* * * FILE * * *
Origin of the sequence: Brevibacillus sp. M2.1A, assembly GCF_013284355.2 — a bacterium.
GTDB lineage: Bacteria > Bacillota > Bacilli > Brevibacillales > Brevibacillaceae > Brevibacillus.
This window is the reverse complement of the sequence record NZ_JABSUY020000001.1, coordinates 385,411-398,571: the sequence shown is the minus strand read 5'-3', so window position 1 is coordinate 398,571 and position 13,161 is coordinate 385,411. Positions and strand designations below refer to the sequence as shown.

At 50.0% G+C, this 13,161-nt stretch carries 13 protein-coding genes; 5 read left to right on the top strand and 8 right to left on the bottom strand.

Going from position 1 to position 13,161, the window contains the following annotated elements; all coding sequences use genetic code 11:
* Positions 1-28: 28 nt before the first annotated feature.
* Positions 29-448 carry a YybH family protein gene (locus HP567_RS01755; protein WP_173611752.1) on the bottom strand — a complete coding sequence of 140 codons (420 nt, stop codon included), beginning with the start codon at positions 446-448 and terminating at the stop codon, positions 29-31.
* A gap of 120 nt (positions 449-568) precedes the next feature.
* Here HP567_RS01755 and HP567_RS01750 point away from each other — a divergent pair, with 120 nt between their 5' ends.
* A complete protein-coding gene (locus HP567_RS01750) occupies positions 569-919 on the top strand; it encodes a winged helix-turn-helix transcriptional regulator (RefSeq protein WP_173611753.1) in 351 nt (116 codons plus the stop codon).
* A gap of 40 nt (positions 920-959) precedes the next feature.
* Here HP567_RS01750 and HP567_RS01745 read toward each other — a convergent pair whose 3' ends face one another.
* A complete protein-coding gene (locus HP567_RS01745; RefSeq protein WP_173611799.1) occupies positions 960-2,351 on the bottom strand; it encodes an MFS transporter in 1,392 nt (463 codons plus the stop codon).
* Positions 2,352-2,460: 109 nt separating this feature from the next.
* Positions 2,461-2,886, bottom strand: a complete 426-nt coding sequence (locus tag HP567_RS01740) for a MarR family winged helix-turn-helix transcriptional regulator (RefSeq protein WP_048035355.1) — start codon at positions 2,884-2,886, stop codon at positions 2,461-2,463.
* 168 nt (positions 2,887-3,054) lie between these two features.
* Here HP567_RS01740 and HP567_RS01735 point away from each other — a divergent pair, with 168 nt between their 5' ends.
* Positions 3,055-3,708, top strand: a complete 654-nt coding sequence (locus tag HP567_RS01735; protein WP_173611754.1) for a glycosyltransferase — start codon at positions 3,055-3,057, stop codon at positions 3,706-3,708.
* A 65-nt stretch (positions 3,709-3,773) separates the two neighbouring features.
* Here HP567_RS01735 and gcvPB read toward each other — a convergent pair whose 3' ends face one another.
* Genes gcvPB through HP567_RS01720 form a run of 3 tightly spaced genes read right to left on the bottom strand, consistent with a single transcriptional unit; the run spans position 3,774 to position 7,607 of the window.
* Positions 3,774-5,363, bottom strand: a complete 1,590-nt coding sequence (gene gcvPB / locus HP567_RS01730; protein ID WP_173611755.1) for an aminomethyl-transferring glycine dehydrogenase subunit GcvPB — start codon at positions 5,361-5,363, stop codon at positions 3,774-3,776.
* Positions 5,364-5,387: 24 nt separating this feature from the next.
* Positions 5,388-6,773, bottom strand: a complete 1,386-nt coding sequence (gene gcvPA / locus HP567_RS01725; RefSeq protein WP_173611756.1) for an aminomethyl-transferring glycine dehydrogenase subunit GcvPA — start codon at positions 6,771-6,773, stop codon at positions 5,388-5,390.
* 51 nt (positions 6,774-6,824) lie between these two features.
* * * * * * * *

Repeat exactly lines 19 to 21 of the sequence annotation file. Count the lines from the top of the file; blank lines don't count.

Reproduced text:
* A 65-nt stretch (positions 3,709-3,773) separates the two neighbouring features.
* Here HP567_RS01735 and gcvPB read toward each other — a convergent pair whose 3' ends face one another.
* Genes gcvPB through HP567_RS01720 form a run of 3 tightly spaced genes read right to left on the bottom strand, consistent with a single transcriptional unit; the run spans position 3,774 to position 7,607 of the window.